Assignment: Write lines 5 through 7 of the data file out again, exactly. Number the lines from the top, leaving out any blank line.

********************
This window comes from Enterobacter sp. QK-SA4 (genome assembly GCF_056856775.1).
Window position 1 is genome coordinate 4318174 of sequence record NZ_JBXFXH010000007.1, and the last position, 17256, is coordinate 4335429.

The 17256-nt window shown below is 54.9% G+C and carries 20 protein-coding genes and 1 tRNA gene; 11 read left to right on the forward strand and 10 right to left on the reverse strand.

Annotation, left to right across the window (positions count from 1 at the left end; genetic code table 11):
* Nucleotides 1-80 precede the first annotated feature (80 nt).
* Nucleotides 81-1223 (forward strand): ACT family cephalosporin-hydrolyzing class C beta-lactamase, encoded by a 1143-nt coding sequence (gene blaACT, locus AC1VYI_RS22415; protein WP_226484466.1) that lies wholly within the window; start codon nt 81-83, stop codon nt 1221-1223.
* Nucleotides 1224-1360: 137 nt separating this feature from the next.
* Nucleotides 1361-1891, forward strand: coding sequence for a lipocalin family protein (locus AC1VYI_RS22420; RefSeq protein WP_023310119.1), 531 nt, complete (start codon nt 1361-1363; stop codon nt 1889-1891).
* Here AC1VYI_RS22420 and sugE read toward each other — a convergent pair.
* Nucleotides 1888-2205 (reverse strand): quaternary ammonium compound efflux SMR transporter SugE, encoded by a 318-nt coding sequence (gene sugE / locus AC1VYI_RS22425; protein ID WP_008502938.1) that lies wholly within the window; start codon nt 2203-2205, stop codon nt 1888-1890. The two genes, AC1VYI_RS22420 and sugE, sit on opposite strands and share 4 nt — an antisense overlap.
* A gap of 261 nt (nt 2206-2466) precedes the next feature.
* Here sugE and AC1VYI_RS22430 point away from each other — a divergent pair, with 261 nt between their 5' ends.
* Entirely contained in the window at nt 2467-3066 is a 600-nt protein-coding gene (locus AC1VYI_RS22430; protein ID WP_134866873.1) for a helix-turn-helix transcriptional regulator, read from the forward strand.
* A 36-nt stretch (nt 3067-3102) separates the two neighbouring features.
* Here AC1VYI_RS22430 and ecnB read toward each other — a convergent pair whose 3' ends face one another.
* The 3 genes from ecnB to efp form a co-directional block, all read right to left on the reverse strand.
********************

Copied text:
* Nucleotides 1-80 precede the first annotated feature (80 nt).
* Nucleotides 81-1223 (forward strand): ACT family cephalosporin-hydrolyzing class C beta-lactamase, encoded by a 1143-nt coding sequence (gene blaACT, locus AC1VYI_RS22415; protein WP_226484466.1) that lies wholly within the window; start codon nt 81-83, stop codon nt 1221-1223.
* Nucleotides 1224-1360: 137 nt separating this feature from the next.